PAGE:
Introduction: Many lawyers regard compensation as the most important goal of tort law. However, in the words of Williams, “this…does not look below the surface of things. Granted that the immediate object of the tort action is to compensate the plaintiff at the expense of the tortfeasor, why do we wish to do this?… An intelligent approach to the study of law must take account of its purpose, and must be prepared to test the law critically in the light of its purpose.”1 Keeton argues that the primary function of tort law is not to compensate the losses, but to determine when compensation is required.2 A similar argument is made by Fleming and Rogers.3 Losses of the victim are only shifted to the tortfeasor if there are reasons to do so. These reasons can be found in the goals of tort law. ... etc.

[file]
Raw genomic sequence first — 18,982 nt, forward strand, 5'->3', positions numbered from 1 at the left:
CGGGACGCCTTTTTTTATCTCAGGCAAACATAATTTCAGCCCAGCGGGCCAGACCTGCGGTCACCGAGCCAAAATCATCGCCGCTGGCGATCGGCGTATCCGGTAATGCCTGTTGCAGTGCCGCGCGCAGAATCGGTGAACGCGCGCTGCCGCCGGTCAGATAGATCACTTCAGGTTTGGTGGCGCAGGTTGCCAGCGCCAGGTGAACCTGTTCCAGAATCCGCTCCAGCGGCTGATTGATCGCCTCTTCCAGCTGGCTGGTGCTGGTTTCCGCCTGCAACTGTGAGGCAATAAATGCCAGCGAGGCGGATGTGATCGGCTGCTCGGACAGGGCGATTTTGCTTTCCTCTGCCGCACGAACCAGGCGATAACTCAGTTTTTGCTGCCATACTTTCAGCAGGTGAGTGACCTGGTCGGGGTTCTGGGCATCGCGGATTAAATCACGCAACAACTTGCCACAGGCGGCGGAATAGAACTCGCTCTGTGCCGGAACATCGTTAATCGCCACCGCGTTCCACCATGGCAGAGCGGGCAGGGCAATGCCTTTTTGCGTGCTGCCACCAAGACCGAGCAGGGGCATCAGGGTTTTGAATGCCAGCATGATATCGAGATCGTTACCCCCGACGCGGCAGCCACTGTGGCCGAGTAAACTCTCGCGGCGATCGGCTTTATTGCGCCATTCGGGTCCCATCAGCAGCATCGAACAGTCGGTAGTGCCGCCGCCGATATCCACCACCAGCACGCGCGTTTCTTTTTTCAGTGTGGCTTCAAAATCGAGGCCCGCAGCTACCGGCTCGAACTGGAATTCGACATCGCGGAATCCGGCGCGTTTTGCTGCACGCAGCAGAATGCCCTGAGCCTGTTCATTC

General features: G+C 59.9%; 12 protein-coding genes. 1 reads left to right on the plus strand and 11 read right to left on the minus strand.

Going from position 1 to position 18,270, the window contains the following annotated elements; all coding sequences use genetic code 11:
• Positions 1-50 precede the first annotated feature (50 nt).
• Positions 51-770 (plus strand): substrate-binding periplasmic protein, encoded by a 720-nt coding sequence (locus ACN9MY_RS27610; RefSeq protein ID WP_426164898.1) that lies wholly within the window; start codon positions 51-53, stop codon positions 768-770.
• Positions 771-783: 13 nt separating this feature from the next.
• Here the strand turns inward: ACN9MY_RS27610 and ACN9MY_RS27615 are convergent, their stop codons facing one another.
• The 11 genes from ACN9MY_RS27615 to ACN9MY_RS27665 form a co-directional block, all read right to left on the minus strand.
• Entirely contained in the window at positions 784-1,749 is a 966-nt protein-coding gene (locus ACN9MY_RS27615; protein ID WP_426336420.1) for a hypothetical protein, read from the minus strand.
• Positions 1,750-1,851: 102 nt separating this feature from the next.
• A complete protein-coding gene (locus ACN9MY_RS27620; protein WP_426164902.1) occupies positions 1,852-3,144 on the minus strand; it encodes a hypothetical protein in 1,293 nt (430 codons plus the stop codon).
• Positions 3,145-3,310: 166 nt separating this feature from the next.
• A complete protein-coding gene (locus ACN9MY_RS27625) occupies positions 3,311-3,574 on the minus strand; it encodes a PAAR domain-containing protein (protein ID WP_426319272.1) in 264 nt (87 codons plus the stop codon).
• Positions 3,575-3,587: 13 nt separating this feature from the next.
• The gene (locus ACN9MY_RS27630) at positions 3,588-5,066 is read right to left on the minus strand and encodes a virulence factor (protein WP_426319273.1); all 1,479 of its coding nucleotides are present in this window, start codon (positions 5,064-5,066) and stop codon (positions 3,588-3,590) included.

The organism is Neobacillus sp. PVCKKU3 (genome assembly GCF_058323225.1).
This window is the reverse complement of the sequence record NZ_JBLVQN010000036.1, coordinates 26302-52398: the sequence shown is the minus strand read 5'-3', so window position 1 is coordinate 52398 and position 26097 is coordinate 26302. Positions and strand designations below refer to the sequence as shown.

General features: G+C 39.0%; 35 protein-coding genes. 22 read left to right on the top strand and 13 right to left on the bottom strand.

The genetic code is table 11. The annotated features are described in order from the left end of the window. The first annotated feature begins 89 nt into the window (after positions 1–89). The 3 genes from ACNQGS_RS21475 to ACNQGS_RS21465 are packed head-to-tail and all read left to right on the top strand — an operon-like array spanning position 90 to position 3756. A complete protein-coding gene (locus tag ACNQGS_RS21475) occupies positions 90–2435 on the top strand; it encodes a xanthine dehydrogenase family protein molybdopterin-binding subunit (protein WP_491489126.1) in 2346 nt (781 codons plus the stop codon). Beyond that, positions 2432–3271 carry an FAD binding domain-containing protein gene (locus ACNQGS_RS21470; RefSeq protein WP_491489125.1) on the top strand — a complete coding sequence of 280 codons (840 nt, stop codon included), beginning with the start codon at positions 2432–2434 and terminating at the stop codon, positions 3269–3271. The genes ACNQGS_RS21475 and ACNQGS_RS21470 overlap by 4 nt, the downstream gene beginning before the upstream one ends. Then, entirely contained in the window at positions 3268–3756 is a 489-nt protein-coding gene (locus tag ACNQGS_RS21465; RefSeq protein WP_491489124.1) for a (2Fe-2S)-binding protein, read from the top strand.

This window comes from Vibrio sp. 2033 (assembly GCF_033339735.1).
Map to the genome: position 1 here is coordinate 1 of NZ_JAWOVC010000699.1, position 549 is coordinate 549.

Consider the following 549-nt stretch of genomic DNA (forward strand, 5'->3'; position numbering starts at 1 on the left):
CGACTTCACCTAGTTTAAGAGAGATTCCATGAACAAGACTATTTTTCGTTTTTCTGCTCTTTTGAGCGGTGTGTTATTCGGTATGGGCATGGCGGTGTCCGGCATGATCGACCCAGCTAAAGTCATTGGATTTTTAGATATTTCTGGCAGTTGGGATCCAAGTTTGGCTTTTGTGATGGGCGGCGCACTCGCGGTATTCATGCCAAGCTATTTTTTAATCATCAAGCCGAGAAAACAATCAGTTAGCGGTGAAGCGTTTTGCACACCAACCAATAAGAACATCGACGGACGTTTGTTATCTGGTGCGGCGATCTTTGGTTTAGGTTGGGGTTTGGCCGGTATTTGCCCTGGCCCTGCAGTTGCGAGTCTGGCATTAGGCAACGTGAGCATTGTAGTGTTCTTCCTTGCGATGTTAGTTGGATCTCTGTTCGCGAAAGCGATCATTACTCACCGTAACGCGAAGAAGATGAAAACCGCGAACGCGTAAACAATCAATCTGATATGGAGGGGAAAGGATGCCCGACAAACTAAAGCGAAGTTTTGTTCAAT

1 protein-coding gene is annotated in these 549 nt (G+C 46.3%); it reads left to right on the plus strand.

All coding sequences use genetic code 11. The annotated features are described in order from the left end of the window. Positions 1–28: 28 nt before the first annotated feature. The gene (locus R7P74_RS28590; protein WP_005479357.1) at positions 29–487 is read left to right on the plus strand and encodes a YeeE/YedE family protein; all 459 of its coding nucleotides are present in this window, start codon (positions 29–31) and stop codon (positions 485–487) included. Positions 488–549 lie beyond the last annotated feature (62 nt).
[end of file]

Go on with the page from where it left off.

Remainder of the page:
Published as pp. 219-236 in: H. Koziol & V. Wilcox (Eds.), Punitive Damages: Common Law and Civil Law Perspectives (Tort and Insurance Law Volume 25) . Vienna: Springer.
Rotterdam Institute of Law and Economics

Visscher, L.T. (2009). Economic Analysis of Punitive Damages. Retrieved from